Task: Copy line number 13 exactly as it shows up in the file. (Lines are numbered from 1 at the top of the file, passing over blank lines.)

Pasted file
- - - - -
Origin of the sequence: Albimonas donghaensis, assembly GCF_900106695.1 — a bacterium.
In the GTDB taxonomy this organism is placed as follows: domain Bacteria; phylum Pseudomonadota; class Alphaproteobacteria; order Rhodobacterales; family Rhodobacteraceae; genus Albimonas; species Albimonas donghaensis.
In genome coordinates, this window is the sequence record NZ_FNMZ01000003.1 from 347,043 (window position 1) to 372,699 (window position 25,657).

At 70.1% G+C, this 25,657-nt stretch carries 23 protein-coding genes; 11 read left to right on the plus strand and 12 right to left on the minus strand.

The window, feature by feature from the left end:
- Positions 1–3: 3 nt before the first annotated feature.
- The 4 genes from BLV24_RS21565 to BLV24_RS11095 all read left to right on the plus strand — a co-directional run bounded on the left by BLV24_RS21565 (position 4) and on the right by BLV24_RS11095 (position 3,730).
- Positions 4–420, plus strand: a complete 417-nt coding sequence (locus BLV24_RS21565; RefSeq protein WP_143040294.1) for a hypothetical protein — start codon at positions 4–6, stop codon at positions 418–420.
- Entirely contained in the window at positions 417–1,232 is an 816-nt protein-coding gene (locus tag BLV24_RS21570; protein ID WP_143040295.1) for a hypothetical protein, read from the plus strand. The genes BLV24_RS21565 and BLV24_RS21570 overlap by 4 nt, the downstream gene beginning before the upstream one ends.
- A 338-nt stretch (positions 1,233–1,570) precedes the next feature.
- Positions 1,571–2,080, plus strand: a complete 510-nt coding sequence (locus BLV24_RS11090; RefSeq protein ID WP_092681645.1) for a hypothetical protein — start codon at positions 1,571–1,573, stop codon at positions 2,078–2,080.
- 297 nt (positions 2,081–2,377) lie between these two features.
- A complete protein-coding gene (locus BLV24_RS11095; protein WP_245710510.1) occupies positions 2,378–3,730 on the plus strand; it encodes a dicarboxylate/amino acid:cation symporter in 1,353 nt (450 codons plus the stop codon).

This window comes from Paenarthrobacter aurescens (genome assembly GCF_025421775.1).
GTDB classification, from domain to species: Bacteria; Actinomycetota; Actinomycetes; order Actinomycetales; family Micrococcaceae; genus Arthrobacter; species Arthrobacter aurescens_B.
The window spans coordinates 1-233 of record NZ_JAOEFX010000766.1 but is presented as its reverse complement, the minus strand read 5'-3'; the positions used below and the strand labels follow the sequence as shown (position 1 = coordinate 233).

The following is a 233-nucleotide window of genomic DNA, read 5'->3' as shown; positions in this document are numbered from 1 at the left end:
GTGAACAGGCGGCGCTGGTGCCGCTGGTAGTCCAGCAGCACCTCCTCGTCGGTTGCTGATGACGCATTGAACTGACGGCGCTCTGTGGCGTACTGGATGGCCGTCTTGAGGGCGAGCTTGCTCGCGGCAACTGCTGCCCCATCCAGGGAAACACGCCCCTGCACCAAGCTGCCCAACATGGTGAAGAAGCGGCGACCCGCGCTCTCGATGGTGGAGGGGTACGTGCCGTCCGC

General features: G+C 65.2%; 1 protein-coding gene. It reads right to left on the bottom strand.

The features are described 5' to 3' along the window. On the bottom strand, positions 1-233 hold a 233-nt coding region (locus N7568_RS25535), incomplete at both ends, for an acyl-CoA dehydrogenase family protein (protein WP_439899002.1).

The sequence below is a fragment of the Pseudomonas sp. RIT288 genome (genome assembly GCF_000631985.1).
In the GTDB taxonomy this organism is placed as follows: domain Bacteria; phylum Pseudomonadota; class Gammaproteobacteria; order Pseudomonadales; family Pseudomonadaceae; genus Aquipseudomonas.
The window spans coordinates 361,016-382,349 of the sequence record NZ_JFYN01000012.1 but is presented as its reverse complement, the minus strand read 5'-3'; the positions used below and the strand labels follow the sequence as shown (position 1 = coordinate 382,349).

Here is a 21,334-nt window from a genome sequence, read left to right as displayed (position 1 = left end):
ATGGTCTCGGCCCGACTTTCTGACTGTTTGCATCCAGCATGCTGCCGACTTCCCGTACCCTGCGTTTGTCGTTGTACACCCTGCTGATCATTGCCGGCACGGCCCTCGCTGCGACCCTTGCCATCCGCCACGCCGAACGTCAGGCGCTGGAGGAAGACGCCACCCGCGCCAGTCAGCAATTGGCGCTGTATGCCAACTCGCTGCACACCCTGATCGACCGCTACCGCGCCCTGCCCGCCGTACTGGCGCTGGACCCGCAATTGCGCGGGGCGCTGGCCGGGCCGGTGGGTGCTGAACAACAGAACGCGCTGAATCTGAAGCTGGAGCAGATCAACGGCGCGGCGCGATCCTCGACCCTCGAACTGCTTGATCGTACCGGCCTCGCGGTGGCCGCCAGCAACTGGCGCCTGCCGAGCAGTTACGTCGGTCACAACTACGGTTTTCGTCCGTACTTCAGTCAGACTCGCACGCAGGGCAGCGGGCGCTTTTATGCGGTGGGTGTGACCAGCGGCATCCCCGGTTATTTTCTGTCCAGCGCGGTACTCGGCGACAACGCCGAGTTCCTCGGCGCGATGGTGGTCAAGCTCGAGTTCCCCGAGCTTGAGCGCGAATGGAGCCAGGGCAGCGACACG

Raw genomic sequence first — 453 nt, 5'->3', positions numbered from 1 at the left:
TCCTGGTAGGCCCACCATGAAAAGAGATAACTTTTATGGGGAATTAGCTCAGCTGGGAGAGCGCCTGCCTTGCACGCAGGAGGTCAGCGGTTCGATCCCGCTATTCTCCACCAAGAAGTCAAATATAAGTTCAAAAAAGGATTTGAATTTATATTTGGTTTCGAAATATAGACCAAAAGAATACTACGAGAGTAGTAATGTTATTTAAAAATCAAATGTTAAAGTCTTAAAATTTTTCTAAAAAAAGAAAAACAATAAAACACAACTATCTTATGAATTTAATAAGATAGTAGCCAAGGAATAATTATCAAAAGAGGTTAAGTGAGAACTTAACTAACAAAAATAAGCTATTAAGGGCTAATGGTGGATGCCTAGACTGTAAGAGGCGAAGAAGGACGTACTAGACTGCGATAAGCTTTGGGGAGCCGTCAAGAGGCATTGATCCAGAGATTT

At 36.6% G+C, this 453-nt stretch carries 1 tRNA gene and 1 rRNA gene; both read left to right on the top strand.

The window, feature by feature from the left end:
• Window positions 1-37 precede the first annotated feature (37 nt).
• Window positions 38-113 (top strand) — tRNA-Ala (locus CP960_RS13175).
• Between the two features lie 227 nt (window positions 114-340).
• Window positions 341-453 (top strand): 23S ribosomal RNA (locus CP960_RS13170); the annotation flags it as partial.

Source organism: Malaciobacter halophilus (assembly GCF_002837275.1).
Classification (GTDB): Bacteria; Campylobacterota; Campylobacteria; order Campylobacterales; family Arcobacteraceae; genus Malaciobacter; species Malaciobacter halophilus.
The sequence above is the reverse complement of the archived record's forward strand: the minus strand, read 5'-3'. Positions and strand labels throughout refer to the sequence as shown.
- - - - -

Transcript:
- A complete protein-coding gene (locus BLV24_RS11095; protein WP_245710510.1) occupies positions 2,378–3,730 on the plus strand; it encodes a dicarboxylate/amino acid:cation symporter in 1,353 nt (450 codons plus the stop codon).